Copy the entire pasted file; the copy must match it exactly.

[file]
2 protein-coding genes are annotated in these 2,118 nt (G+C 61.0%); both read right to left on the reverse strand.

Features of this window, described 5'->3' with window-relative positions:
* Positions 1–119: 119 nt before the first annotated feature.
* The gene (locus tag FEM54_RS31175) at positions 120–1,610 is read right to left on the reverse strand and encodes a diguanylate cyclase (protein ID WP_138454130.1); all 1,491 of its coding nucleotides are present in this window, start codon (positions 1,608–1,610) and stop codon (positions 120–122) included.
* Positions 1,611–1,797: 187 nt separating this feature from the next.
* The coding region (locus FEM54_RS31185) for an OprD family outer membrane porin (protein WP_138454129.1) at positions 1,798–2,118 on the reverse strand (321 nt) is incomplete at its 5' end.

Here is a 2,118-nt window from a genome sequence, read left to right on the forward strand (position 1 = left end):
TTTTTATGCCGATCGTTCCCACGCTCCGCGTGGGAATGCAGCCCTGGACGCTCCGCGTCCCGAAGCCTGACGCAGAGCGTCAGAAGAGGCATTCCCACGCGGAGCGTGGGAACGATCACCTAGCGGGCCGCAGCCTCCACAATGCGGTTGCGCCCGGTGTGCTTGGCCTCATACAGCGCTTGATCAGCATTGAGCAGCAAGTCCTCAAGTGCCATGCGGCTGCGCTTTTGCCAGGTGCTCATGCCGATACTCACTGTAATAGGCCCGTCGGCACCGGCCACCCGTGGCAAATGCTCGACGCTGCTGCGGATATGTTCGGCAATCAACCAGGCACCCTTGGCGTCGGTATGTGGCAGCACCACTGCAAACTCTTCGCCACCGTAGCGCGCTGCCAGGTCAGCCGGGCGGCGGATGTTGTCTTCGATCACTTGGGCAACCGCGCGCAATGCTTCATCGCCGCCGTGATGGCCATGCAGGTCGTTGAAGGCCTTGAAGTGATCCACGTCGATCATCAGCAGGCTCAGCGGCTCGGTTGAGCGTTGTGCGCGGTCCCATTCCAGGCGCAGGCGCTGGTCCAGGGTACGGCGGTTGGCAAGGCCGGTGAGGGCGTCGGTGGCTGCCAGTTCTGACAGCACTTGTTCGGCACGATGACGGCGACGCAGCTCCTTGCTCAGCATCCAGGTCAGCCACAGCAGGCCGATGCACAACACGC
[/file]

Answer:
2 protein-coding genes are annotated in these 2,118 nt (G+C 61.0%); both read right to left on the reverse strand.

Features of this window, described 5'->3' with window-relative positions:
* Positions 1–119: 119 nt before the first annotated feature.
* The gene (locus tag FEM54_RS31175) at positions 120–1,610 is read right to left on the reverse strand and encodes a diguanylate cyclase (protein ID WP_138454130.1); all 1,491 of its coding nucleotides are present in this window, start codon (positions 1,608–1,610) and stop codon (positions 120–122) included.
* Positions 1,611–1,797: 187 nt separating this feature from the next.
* The coding region (locus FEM54_RS31185) for an OprD family outer membrane porin (protein WP_138454129.1) at positions 1,798–2,118 on the reverse strand (321 nt) is incomplete at its 5' end.

Here is a 2,118-nt window from a genome sequence, read left to right on the forward strand (position 1 = left end):
TTTTTATGCCGATCGTTCCCACGCTCCGCGTGGGAATGCAGCCCTGGACGCTCCGCGTCCCGAAGCCTGACGCAGAGCGTCAGAAGAGGCATTCCCACGCGGAGCGTGGGAACGATCACCTAGCGGGCCGCAGCCTCCACAATGCGGTTGCGCCCGGTGTGCTTGGCCTCATACAGCGCTTGATCAGCATTGAGCAGCAAGTCCTCAAGTGCCATGCGGCTGCGCTTTTGCCAGGTGCTCATGCCGATACTCACTGTAATAGGCCCGTCGGCACCGGCCACCCGTGGCAAATGCTCGACGCTGCTGCGGATATGTTCGGCAATCAACCAGGCACCCTTGGCGTCGGTATGTGGCAGCACCACTGCAAACTCTTCGCCACCGTAGCGCGCTGCCAGGTCAGCCGGGCGGCGGATGTTGTCTTCGATCACTTGGGCAACCGCGCGCAATGCTTCATCGCCGCCGTGATGGCCATGCAGGTCGTTGAAGGCCTTGAAGTGATCCACGTCGATCATCAGCAGGCTCAGCGGCTCGGTTGAGCGTTGTGCGCGGTCCCATTCCAGGCGCAGGCGCTGGTCCAGGGTACGGCGGTTGGCAAGGCCGGTGAGGGCGTCGGTGGCTGCCAGTTCTGACAGCACTTGTTCGGCACGATGACGGCGACGCAGCTCCTTGCTCAGCATCCAGGTCAGCCACAGCAGGCCGATGCACAACACGC